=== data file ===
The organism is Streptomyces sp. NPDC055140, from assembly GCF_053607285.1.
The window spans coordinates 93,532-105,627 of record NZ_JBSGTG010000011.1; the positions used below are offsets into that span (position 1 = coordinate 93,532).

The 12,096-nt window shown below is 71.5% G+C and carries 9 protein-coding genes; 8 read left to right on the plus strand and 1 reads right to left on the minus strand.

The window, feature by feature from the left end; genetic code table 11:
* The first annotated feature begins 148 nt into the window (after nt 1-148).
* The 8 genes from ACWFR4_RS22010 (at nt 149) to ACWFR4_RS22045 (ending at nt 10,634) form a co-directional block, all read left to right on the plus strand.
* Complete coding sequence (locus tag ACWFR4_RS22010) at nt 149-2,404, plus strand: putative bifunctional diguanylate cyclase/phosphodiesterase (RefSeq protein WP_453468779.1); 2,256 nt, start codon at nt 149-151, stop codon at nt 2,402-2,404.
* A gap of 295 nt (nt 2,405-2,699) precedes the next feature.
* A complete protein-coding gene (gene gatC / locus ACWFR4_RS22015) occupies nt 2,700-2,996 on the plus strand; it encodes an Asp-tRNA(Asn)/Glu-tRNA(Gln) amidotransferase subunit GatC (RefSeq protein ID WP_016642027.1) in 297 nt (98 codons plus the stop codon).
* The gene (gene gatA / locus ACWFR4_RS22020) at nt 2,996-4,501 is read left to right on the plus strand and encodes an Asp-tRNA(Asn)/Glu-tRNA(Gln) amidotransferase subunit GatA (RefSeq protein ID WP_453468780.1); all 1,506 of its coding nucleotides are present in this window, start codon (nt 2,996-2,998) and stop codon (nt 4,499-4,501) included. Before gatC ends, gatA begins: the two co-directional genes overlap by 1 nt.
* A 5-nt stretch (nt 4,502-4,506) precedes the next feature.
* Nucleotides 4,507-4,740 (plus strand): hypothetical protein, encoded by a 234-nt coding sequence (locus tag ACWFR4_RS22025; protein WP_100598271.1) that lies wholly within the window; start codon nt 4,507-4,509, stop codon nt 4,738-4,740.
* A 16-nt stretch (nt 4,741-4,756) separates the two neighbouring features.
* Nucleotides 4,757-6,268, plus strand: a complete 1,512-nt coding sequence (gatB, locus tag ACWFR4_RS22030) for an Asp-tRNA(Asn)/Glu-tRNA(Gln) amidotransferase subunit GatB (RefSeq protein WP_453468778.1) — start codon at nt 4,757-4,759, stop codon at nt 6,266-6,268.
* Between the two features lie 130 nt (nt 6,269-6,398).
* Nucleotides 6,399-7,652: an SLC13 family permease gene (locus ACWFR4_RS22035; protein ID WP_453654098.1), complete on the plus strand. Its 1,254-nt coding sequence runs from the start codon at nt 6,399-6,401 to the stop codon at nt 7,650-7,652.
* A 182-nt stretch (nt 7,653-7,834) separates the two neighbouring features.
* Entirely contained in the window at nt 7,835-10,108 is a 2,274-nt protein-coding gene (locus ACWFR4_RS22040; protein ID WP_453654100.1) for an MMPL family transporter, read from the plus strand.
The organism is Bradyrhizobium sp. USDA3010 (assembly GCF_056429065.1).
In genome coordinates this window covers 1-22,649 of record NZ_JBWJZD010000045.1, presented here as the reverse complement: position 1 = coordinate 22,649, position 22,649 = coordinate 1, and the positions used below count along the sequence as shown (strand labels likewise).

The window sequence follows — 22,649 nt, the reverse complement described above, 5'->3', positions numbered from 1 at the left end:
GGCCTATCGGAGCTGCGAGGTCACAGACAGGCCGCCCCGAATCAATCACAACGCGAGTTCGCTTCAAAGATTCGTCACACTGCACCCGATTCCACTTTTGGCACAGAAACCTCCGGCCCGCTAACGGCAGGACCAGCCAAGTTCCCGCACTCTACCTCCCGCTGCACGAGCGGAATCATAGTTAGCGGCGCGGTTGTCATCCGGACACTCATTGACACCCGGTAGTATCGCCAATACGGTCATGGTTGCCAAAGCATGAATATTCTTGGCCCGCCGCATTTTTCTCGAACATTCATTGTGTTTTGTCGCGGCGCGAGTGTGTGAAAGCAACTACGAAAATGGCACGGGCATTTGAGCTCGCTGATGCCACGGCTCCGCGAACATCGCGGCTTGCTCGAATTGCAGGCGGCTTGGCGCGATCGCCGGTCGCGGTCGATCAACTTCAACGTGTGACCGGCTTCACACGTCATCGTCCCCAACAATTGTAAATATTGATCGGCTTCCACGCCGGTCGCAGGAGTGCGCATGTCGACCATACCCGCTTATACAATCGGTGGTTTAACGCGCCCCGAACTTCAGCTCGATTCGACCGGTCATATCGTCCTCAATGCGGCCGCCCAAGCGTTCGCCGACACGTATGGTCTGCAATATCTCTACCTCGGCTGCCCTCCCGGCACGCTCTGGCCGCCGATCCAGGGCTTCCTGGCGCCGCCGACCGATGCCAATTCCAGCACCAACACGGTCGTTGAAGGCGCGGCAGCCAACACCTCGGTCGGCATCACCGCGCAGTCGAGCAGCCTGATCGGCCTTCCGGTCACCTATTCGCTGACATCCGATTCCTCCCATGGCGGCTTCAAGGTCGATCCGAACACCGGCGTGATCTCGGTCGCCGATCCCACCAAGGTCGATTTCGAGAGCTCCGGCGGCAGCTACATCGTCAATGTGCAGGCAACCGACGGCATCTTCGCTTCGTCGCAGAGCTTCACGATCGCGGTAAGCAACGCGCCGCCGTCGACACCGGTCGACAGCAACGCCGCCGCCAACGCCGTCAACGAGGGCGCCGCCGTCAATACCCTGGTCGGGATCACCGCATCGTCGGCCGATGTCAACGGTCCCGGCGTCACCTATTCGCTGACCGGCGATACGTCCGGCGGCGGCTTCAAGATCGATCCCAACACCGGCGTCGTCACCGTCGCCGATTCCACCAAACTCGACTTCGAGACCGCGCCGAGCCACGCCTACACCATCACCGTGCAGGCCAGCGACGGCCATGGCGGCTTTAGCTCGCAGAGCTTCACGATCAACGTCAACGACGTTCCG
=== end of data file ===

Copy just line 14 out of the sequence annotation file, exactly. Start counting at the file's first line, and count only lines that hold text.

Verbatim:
* Nucleotides 4,757-6,268, plus strand: a complete 1,512-nt coding sequence (gatB, locus tag ACWFR4_RS22030) for an Asp-tRNA(Asn)/Glu-tRNA(Gln) amidotransferase subunit GatB (RefSeq protein WP_453468778.1) — start codon at nt 4,757-4,759, stop codon at nt 6,266-6,268.